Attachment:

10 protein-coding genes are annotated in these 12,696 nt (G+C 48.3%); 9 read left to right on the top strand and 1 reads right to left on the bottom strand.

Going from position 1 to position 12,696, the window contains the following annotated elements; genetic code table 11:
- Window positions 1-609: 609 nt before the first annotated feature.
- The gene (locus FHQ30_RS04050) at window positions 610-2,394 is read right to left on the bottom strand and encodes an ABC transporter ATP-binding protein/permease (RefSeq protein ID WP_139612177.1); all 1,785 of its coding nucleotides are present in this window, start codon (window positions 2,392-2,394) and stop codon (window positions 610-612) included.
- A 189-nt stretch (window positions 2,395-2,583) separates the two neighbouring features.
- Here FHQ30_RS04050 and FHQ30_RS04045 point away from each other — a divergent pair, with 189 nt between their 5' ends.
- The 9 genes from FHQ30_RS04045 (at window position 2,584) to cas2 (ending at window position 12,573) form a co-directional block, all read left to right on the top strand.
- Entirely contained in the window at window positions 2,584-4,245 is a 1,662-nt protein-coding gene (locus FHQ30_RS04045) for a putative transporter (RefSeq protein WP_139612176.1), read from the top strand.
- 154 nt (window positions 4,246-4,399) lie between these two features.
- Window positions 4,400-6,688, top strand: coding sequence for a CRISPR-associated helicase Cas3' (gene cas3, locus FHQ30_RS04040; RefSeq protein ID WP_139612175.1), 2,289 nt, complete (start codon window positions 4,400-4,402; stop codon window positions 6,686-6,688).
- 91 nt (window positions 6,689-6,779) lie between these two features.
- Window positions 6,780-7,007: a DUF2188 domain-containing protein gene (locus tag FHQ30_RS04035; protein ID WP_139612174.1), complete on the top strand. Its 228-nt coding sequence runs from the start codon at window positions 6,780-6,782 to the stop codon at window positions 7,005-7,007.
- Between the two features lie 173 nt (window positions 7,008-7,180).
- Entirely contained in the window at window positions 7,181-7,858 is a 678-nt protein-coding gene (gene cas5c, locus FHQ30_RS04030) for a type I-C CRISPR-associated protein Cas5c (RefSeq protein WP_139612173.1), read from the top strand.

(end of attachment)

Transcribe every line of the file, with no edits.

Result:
10 protein-coding genes are annotated in these 12,696 nt (G+C 48.3%); 9 read left to right on the top strand and 1 reads right to left on the bottom strand.

Going from position 1 to position 12,696, the window contains the following annotated elements; genetic code table 11:
- Window positions 1-609: 609 nt before the first annotated feature.
- The gene (locus FHQ30_RS04050) at window positions 610-2,394 is read right to left on the bottom strand and encodes an ABC transporter ATP-binding protein/permease (RefSeq protein ID WP_139612177.1); all 1,785 of its coding nucleotides are present in this window, start codon (window positions 2,392-2,394) and stop codon (window positions 610-612) included.
- A 189-nt stretch (window positions 2,395-2,583) separates the two neighbouring features.
- Here FHQ30_RS04050 and FHQ30_RS04045 point away from each other — a divergent pair, with 189 nt between their 5' ends.
- The 9 genes from FHQ30_RS04045 (at window position 2,584) to cas2 (ending at window position 12,573) form a co-directional block, all read left to right on the top strand.
- Entirely contained in the window at window positions 2,584-4,245 is a 1,662-nt protein-coding gene (locus FHQ30_RS04045) for a putative transporter (RefSeq protein WP_139612176.1), read from the top strand.
- 154 nt (window positions 4,246-4,399) lie between these two features.
- Window positions 4,400-6,688, top strand: coding sequence for a CRISPR-associated helicase Cas3' (gene cas3, locus FHQ30_RS04040; RefSeq protein ID WP_139612175.1), 2,289 nt, complete (start codon window positions 4,400-4,402; stop codon window positions 6,686-6,688).
- 91 nt (window positions 6,689-6,779) lie between these two features.
- Window positions 6,780-7,007: a DUF2188 domain-containing protein gene (locus tag FHQ30_RS04035; protein ID WP_139612174.1), complete on the top strand. Its 228-nt coding sequence runs from the start codon at window positions 6,780-6,782 to the stop codon at window positions 7,005-7,007.
- Between the two features lie 173 nt (window positions 7,008-7,180).
- Entirely contained in the window at window positions 7,181-7,858 is a 678-nt protein-coding gene (gene cas5c, locus FHQ30_RS04030) for a type I-C CRISPR-associated protein Cas5c (RefSeq protein WP_139612173.1), read from the top strand.